“The Japanese American community and all Americans are so lucky that Hisaye toiled and wrote her stories about the time before camp, during camp and after. When I worked at The Rafu Shimpo, I was fortunate to have some telephone dealings with her regarding her submissions to our Holiday Issue and she remained as she always did in person—self-effacing and no nonsense.

“She had little consciousness of her literary importance, which sometimes surprised me because her work among Japanese American writers in particular was held in such high esteem. I knew that she was one of the first Japanese Americans to be published by the Paris Review, but the first anthology of her short stories was not published in the U.S., but in Japan.

“Hisaye—I still feel—doesn’t have the fame that she deserves in this country, but I hope that many of us will continue to spread the word of her writing and that more collections will be published posthumously. An important part of Hisaye will live on in her short stories. I am absolutely sure of that.”

Stan Yogi, co-author of “Wherever There’s a Fight: How Runaway Slaves, Suffragists, Immigrants, Strikers, and Poets Shaped Civil Liberties in California” and co-editor of “Highway 99: A Literary Journey through California’s Great Central Valley” and “Asian American Literature: An Annotated Bibliography”:

“For more than half a century, Hisaye Yamamoto quietly chronicled American life in her exquisitely crafted and powerful stories and essays. She described herself as a housewife, not a writer. But anyone who reads her work will recognize the talents and skills of a true literary master.

“With insight, compassion, wit, and grace, she wrote about sensitive Issei women whose dreams are thwarted and Nisei children who do not fully understand their parents’ aspirations. The empathetic vision of her fiction and memoirs encompassed alcoholics seeking redemption through love and religion, and African Americans targeted by racism.

“When young admirers sought her inspiration and advice about writing, she encouraged their efforts but downplayed her own significance as a writer, instead praising the talents of other authors.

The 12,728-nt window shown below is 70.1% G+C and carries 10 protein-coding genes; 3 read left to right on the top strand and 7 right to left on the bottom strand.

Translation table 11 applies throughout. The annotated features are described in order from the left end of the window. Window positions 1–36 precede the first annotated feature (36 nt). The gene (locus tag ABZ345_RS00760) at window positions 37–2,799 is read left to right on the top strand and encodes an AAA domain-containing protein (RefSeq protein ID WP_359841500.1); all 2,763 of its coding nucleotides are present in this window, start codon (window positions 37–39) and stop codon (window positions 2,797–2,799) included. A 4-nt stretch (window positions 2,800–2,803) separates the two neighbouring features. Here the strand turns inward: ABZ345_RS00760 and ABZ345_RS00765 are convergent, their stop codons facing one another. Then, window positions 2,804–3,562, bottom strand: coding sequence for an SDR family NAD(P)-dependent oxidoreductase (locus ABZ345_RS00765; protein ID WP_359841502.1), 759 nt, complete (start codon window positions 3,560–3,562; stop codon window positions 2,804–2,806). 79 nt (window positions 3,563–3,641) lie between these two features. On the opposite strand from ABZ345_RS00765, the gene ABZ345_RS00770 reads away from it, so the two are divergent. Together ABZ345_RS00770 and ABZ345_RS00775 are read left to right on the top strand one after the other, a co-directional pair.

“But Hisaye Yamamoto’s body of work is lasting proof of her literary gifts, which luckily she shared for most of her life. We have lost a pioneer and humble giant of American literature … who also happened to be a housewife.”

Patricia Wakida, associate curator of history at the Japanese American National Museum and former director of special projects at Heyday Books:

“Like so many of her admirers, I only knew and loved Hisaye Yamamoto from afar, and through her writing. Hisaye’s prophetic voice, tempered by a tremendous wit and intelligence, spoke so much of the unspoken in the Japanese American experience, both pre-war and during the WWII incarceration.

“The discovery of ‘Seventeen Syllables and Other Stories’ was a personal epiphany. Reading that book sent me tumbling into the lives of Nisei girls and women who were so dark and complex, so gilded with these intense, emotional threads, that they left me locked in those stories for decades. It was as if I were privy to the innermost secrets of these women, and by the end of each story, rather than neatly bringing their conflicts to an easy resolution, were left open and mysterious.

“It wasn’t until later that I learned about the defiant and courageous way she went about making her mark in this world, in particular through the vehicles she chose to affiliate with and publish, which only increased my admiration.

“Fearless and eloquent, Hisaye Yamamoto was one of the great writers of her time and has left us with a tremendous legacy to remember her by.”

Elaine Kim, Asian American studies professor at UC Berkeley and co-editor of “Making Waves: Writing by and About Asian American Women” and “Making More Waves: New Writing by Asian American Women”:

“She was so—so JA! By that I mean she had that very tranquil-seeming surface and she didn’t say much, but her writing revealed the spunky, quirky, keenly observant, spicy spirit that was burning beneath.

“Her stories were like that, too. There’d be a cheerful, kind of glibly clueless child narrator dropping hints of dangerous secrets lurking somewhere out of sight while she prattled on—adultery, abortion, suicide, madness—and everything that makes those things happen in human life, including love and desire and also patriarchy and racism.

“Ever modest, ever insisting that she didn’t have much to say or offer, I remember her on a panel once when she must have been in her 60s. She was in front of a huge audience that was paying adoring tribute to her and her work. Casually dressed in a white T-shirt and a black vest and khaki slacks, she spoke evenly in low tones, not letting on that she was moved or affected in the slightest by all that adulation.

“But I was sitting next to her, and I felt her elation and noticed the sparkle in her eyes. They loved her so much, and I think she was very happy. She was a great writer and a great person. We will really miss her.”

3 comments:

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DPLblog said...

Thanks for turning me on to her. It seems all the new (to me) writers I hear about these days come before me through an obituary.

Yuvraj Soni said...